Pope Saint Lucius I was Pope from June 25, 253 to March 5, 254.
St. Lucius was born in Rome at an unknown date; nothing is known about his family except his father's name, Porphyrianus. He was elected probably on June 25, 253, and died on March 5, 254. His election took place during the persecution which caused the banishment of his predecessor Pope Cornelius, and he also was banished soon after his consecration, but succeeded in gaining permission to return.
He is praised in several letters of St. Cyprian (see Epist. lxviii. 5) for condemning the Novationists for their refusal to readmit to communion Christians who repented for having lapsed under persecution.
His feast day is March 5, on which date he is commemorated in the Roman Martyrology in the following terms: "In the cemetery of Callistus on the Via Appia, Rome, burial of Saint Lucius, Pope, successor of Saint Cornelius. For his faith in Christ he suffered exile and acted as an outstanding confessor of the faith, with moderation and prudence, in the difficult times that were his."
His feast did not appear in the Tridentine Calendar of Pope Saint Pius V. In 1602 it was inserted, under the date of March 4 into the calendar of saints for use wherever the Roman Rite is celebrated. With the insertion in 1621 on the same date of the feast of Saint Casimir, the celebration of Pope Lucius was reduced to a commemoration with Saint Casimir's Mass. It remained so until 1969, when Pope Lucius's feast was moved in the Roman Martyrology to the day of his death and omitted from the General Calendar, partly because of the baselessness of the title of "martyr" with which he had previously been honoured.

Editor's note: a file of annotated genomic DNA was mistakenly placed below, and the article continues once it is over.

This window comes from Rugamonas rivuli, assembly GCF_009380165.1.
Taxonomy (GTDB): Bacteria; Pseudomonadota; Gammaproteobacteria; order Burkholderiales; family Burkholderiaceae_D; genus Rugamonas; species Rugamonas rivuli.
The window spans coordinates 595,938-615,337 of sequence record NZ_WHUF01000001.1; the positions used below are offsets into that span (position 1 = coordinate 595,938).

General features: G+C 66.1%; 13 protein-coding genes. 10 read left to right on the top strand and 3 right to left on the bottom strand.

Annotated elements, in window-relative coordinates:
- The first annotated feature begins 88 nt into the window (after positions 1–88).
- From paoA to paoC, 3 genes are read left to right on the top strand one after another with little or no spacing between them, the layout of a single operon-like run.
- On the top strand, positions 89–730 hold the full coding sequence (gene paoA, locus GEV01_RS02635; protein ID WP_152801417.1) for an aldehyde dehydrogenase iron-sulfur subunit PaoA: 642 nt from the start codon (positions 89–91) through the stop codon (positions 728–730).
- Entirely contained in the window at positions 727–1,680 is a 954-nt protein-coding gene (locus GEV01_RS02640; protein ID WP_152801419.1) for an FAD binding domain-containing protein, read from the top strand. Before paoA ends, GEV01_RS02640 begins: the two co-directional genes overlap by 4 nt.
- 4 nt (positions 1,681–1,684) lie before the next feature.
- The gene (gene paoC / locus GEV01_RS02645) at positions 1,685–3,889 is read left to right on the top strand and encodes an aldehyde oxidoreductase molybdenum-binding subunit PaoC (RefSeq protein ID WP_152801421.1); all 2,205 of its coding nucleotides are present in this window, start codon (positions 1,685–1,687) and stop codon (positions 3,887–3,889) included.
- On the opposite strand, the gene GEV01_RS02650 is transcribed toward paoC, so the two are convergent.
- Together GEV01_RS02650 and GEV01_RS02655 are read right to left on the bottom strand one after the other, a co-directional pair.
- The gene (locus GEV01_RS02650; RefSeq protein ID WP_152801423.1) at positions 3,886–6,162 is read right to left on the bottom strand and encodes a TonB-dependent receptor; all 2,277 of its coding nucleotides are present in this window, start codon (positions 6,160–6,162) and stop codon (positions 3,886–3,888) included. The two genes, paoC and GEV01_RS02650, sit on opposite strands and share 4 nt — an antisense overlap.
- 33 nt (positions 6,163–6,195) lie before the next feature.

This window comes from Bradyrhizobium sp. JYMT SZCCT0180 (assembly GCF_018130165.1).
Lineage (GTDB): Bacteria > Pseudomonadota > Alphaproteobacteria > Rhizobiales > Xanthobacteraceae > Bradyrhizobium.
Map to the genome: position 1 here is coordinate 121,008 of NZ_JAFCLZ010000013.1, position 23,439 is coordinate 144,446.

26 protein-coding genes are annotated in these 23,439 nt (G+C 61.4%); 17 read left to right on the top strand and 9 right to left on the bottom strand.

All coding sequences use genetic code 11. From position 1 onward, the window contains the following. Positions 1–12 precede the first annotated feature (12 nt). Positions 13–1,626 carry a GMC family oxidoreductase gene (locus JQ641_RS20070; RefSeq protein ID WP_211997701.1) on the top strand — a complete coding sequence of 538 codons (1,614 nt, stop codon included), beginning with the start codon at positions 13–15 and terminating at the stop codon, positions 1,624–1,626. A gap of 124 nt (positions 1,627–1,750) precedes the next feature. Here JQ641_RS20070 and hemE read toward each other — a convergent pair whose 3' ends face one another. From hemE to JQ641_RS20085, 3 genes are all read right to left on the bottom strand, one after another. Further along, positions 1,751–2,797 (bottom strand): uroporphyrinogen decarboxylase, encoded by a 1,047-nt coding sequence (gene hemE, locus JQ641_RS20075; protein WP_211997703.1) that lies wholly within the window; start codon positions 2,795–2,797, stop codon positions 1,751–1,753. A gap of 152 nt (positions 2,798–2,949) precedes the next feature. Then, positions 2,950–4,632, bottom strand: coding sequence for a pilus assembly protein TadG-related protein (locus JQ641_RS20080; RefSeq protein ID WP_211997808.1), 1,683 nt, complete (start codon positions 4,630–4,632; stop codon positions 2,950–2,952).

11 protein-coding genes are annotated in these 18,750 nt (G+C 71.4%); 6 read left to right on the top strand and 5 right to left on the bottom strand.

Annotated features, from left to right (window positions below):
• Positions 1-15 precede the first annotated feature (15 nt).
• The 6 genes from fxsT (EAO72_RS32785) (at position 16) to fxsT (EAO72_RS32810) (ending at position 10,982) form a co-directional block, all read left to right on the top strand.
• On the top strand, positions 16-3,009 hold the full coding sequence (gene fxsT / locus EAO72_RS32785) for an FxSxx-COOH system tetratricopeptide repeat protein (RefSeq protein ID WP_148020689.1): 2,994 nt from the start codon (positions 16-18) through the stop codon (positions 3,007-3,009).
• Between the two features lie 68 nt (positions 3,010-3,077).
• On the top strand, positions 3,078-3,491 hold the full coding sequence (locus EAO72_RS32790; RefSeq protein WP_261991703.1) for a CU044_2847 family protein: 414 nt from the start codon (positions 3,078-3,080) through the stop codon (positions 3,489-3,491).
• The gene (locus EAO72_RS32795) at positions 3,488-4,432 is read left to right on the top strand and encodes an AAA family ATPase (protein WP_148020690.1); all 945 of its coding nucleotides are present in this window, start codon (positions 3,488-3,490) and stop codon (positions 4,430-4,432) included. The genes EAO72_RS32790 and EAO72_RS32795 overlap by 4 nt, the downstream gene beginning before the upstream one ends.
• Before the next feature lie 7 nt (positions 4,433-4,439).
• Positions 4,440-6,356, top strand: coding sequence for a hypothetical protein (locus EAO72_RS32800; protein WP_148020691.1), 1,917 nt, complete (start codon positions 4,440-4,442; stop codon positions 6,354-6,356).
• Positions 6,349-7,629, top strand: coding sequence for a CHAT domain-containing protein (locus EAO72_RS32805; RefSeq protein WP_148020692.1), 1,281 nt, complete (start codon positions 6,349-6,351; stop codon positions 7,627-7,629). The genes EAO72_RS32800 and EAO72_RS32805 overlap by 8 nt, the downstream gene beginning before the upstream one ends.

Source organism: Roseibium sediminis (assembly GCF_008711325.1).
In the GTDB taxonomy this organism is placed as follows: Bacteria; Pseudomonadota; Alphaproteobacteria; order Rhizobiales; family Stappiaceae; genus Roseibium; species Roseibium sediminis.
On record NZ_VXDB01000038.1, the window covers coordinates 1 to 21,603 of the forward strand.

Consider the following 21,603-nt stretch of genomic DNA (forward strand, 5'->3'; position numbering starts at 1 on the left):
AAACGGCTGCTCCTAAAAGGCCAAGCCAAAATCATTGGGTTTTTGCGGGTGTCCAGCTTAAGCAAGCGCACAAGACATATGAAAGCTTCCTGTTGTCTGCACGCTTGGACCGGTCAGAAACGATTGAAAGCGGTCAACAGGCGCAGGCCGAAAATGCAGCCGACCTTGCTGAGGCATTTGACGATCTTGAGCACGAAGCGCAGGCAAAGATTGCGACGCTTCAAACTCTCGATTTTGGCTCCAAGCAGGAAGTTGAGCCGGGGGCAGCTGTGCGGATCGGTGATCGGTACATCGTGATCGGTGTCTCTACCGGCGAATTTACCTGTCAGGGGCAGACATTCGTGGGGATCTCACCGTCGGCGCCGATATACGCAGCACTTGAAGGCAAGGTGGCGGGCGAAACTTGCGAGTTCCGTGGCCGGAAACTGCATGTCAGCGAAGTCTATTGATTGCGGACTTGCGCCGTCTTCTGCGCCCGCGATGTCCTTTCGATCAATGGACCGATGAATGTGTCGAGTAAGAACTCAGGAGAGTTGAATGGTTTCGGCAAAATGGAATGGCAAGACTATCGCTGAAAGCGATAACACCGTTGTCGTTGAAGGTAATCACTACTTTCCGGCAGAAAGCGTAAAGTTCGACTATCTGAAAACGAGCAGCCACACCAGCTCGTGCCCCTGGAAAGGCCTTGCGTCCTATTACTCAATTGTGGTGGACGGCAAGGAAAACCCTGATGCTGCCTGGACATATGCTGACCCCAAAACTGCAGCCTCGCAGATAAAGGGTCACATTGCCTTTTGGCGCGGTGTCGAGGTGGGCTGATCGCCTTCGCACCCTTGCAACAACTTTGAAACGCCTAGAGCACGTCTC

In spite of what is mistakenly stated in the Liber Pontificalis, he did not in fact suffer martyrdom. The persecution of Valerian in which he was said to have been martyred is known to have started later than March 254, when Pope Lucius died.
His tombstone is still extant in the catacomb of Callixtus. His relics were later brought to the church of Santa Cecilia in Trastevere, along with the relics of St. Cecilia and others. His head is preserved in a reliquary in St. Ansgar's Cathedral in Copenhagen, Denmark. This relic was brought to Roskilde around the year 1100, after St. Lucius had been declared patron of the Danish region Zealand. There had been demons at large at the Issefjord at Roskilde city, and as they declared that they feared nothing but Lucius' skull, this had to be brought to Denmark, whereupon peace took reign of the fjord again. After the Reformation the skull was taken to the exhibition rooms of king Frederik III in Copenhagen, where it was on exhibit along with the petrified embryo a woman had carried inside her for 28 years, as well as other monstrosities the king had collected—until it was transferred to Copenhagen's National museum. Pope St. Lucius' head is among the few relics to have survived the Reformation in Denmark.
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